Fort Greene writer-in-residence Carl Hancock Rux has been defying conventions of art and culture since the early 1990s. I first met him ten years ago, when I worked as a bartender at the Nuyorican Poets Cafe on the Lower East Side.
When I first read a story of Linh Dinhs several years ago, I understood myself to be in the presence of an extraordinary literary voice.
The first book-length work by Elana Greenfield, author of several plays and Acting Director of the Arts in Context at the New School, At the Damascus Gate gathers together thirteen stories, dramaticules, and prose poems.
Its one of those beautiful crisp winter afternoons. Paris is cast in radiant pink light and the sun is edging toward the horizon. From my perch atop the Butte Montmartre, the city of dreams looks just as romantic as ever, even as gaggles of tourists jostle me for a ringside view, even as Iraq, death and destruction, uncertainty and the Bush administrationthe whole depressing bitcontinue to rage.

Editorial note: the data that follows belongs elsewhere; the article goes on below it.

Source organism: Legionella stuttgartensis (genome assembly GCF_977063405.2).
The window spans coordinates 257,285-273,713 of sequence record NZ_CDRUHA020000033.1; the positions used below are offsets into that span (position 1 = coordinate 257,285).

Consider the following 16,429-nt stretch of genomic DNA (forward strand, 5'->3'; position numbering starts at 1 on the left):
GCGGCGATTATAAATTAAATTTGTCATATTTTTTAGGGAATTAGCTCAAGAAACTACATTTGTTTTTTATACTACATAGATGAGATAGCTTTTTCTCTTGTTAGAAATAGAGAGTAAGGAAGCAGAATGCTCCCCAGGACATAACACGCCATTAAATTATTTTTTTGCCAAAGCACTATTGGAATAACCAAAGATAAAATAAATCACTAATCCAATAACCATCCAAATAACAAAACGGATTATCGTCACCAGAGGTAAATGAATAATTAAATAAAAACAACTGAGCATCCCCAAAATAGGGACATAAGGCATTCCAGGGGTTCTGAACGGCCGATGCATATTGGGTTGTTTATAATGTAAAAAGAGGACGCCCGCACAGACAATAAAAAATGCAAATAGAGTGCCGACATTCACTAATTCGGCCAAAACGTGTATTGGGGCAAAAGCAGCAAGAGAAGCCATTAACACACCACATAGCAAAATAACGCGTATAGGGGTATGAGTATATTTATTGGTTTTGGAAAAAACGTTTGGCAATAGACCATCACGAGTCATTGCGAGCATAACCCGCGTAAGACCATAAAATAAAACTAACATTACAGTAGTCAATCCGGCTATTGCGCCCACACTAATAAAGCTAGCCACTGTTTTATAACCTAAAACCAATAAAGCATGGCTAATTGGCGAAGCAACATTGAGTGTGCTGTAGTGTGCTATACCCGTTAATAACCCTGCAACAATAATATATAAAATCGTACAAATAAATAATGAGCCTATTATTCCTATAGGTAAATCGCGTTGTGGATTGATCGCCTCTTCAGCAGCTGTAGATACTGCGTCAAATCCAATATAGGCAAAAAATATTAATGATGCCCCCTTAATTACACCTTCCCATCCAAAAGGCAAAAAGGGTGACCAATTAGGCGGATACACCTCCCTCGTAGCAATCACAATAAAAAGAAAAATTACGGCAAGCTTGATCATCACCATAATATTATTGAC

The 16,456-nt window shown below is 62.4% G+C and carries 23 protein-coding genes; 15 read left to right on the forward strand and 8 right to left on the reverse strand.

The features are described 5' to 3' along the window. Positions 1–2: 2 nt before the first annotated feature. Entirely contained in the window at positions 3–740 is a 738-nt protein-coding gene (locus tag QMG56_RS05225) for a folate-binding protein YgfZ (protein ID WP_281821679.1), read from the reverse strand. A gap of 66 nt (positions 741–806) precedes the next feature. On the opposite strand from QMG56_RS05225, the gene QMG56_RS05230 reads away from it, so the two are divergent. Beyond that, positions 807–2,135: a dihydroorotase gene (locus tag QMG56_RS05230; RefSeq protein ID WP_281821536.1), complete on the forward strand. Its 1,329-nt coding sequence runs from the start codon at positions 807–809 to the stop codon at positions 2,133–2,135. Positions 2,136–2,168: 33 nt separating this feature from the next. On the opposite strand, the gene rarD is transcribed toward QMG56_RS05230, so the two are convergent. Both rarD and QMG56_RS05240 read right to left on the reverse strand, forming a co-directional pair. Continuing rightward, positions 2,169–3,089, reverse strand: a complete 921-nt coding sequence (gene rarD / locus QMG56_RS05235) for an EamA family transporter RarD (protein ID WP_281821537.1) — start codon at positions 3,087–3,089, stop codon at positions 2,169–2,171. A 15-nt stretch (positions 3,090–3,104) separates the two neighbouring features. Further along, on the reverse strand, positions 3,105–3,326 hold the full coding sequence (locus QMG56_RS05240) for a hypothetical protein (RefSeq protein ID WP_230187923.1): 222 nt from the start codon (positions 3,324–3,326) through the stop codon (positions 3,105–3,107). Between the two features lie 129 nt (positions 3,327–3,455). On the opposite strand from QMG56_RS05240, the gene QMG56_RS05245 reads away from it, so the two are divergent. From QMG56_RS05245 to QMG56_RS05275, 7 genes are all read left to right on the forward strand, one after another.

Kareem Abdul-Jabbar stars as the protagonist and narrator of Imad Rahmans debut collection of stories I Dream of Microwaves. Hes a struggling method actor who drinks bourbon like water and has a predilection for the word dude. When hes not portraying ethnic criminals on Americas Most Wanted or struggling for the lead in a musical version of Apocalypse Now for dinner theater, he works in an assortment of jobs that call into question his dignity, but never his dedication or integrity as an actor.